The train rattles off, quiet as electrics are, and at a decent pace. We pass along river valleys, past pine forests and alongside a mountain range. Now and then there are hints of autumn. Red leafed vines, yellowed trees. I have read that the foliage colouration is not as good this year due to the hot summer. Colourful foliage was one of the reasons I travelled north at this time of year.
Feather-topped reeds sway as the train races past. Rural towns, farms of fruit and vegetables in addition to the the ubiquitous rice paddies. The passengers are mostly the elderly or school aged. There’s a dreamy feel to this landscape, as if time moves at a different rate to the big coastal cities.
One and three quarter hours after boarding I leave the train at Omagari for a very short Komachi Shinkansen ride one station back to Kakunodate. All seats are reserved, but I haven’t had time to get one, so I stay in the vestibule area. As I had a rail pass there wouldn’t be an issue, but it allowed me to look out the window anyway.
The light is dull and grey as I get off at Kakunodate. The Lonely Planet holds this as an attractive town of samurai and merchant villas. Earlier in the year I had a choice to explore Kakunodate or Hirosaki and chose the latter. Now I have forty minutes to see if my decision was sound. I set off at a hurry to explore.
I walk up the “shotengai”, the shopping street leading off the station, then turn right towards the cherry tree lined samurai villas. A canal (or drain) of water separates the fenced villas from the road. These are black fences of solid wood, but gates are often left open to peer into the sometimes ornate gardens. I can’t tell which villas are open for inspection, bar one near the end. To me, the street lacks the atmosphere of the samurai area of Kanazawa and I find myself a bit disappointed.
I’m also running out of time. I speed back the way I came, stopping only to admire the dated concrete architecture of the main street, finding beauty in its decay. I make it to the station with only a couple of minutes to spare, purchase my ticket from a machine and jump aboard the Akita Nairiku Jukan railway diesel car.
The Akita Nairiku Jukan line is private, so my pass doesn’t cover it. It’s a “third sector” line, operated by a private company in conjunction with local authorities. These lines tend to have poor patronage and financials, so I am eager to catch them before they disappear.
Only the rear car is in use. The front carriage looks to be a low tabled dining car with tatami mat flooring, but it is locked off with only the driver inside. My fellow passengers include school children and the elderly.
I’ve read that the line isn’t particularly scenic, but I must beg to disagree. I found the mountain and rural scenery very attractive as we chugged along, but tiny stations that were mere platforms and sheltered waiting rooms. I must have fallen asleep at some point. Later a large group of elderly participants in some sort of outdoor activity – perhaps a walk – joined the train, only to leave again a few stations beyond.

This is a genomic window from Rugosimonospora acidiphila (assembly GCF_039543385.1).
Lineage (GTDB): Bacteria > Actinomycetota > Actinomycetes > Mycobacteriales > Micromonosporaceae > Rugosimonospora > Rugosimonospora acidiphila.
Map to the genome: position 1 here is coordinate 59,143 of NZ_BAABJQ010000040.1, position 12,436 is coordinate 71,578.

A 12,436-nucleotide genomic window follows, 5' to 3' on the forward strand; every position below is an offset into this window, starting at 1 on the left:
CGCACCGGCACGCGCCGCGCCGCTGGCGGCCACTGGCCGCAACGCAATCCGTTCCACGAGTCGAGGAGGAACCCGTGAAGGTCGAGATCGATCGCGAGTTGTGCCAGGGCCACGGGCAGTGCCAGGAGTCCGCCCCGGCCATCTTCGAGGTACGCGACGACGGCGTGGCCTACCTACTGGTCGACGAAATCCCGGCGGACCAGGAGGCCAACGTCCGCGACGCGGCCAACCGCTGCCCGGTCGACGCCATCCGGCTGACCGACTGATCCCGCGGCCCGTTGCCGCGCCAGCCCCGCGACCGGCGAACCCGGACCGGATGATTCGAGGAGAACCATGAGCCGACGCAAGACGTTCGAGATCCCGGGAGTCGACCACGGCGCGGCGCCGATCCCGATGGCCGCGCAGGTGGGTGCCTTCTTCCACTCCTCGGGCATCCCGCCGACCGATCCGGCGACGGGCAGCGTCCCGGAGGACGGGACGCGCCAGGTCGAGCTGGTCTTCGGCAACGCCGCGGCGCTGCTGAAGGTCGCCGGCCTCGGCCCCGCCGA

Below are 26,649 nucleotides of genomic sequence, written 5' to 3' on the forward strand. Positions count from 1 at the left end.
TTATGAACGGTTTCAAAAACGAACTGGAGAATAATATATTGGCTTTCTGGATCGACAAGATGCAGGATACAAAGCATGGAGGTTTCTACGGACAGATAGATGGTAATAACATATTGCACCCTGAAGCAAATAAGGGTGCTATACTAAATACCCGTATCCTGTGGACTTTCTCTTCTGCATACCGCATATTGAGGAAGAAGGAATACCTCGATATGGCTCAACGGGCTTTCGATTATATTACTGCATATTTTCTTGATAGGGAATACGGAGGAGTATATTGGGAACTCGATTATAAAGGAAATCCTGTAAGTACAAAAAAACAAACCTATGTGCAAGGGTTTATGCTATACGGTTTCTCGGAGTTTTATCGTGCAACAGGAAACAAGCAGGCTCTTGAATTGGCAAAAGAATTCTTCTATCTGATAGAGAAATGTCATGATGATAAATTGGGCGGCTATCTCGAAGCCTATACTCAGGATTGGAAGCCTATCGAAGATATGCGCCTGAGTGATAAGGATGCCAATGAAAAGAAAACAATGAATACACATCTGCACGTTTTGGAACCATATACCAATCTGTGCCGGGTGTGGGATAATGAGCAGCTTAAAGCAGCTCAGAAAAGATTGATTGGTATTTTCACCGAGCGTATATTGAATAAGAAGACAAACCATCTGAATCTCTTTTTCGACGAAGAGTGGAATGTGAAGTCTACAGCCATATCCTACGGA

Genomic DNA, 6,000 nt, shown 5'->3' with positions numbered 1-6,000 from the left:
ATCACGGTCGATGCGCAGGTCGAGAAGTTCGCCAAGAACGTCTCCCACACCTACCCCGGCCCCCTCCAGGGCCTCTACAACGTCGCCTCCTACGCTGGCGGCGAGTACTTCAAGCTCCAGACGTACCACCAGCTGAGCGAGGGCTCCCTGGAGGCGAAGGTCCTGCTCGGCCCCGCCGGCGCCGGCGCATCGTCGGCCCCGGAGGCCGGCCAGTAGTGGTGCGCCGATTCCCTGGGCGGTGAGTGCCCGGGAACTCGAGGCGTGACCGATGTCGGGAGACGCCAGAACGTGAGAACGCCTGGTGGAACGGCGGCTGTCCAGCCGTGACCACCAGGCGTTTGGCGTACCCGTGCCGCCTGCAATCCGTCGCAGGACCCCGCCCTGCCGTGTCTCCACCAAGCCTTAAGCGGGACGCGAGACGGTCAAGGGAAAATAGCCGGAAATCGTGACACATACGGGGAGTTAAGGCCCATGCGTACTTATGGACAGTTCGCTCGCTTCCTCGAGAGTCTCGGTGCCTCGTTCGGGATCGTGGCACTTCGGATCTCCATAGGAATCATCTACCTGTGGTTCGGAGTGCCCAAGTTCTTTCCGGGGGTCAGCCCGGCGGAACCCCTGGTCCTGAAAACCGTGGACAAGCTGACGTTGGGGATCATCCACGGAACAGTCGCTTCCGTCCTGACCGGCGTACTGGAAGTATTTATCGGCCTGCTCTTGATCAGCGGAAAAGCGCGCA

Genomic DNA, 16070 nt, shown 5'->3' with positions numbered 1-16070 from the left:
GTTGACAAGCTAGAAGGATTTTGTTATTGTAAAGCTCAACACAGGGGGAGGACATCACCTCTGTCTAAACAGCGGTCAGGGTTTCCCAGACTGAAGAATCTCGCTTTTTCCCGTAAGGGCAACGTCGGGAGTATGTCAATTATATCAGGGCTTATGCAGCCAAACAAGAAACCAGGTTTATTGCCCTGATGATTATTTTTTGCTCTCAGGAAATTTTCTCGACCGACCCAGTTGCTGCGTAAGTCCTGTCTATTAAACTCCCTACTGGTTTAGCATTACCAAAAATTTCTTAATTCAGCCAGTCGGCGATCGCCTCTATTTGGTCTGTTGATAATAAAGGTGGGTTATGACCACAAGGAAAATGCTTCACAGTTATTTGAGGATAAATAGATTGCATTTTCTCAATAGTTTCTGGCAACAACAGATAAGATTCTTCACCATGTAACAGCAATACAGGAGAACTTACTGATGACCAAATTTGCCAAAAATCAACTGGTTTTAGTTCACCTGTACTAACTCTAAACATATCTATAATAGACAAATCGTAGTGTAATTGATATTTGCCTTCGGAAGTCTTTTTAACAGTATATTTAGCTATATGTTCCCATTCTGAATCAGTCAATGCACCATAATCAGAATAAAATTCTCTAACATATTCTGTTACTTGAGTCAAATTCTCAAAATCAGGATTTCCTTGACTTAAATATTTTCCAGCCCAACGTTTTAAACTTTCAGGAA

It began raining and becoming very gloomy outside as the last of the day ebbed away. At Aniai, the headquarters of the line, we stopped while the front car was decoupled from the train. Apparently they serve horsemeat on rice in the station cafe. I should like to have had the time to get on and off the train to stroll through these tiny places, especially Animaeda station, which is home to an onsen called “Quince Moriyoshi”. Sadly, by the time we got underway again night had fallen.
The rest of the journey was travelled in darkness. Sometimes we could peer inside the windows of a house to see a family sitting down for dinner. Other times, the only sign of any commerce in a town were the bright lights of a vending machine. I loved the little night vignettes all the same.
My two and a half hour journey ended when we pulled into Takanosu, home of the world’s largest taiko drum. It was cold, dark and wet outside and I was very hungry and tired. The station was very much alive with high school kids waiting for a train ride home. A small cafe at the station sold ice cream, snacks and perhaps a hot meal, but I couldn’t decipher what, nor whether I had the time to eat it. A quick walk along the shotengai was no help in locating food either, instead finding stationery and toy robot models. Eventually I crossed to the opposite platform hungry and waited for the Limited Express Tsugaru to arrive.
I was most impressed by the train, very modern and comfortable, perfect for this last leg. A little less than an hour later and I had arrived at Hirosaki, a town famous for its apples. Even the shopping centre attached to the station is called “Appliese”.
It was only half an hour before the shops would close, so I went a purchased some local apple snacks, the best being some chewy baked apples with lots of cinnamon spice. Then I checked in at the Toyoko Inn hotel adjacent to the station.
A Toyoko Inn is a Toyoko Inn – a basic standard business hotel chain. The familiarity was fine for me tonight as I was absolutely exhausted. I still needed dinner though, so I stepped out into the rain and walked up towards the shopping area, dominated by an Ito-Yokado “discount” department store that we had enjoyed last visit. Or Alex had enjoyed for the play area in the kids section.
They were closing for the night, but the supermarket and food court beneath were still open and, not wanting to get any wetter, I decided to eat there. Big mistake. The ramen noodles were awful, the soup the product of flavour sachets. Too late, I had paid for it.
From the supermarket I bought some more apple food – apple chocolate cake for instance.
I wandered back to the hotel along the very quiet and damp streets, cleaned up and fell into a de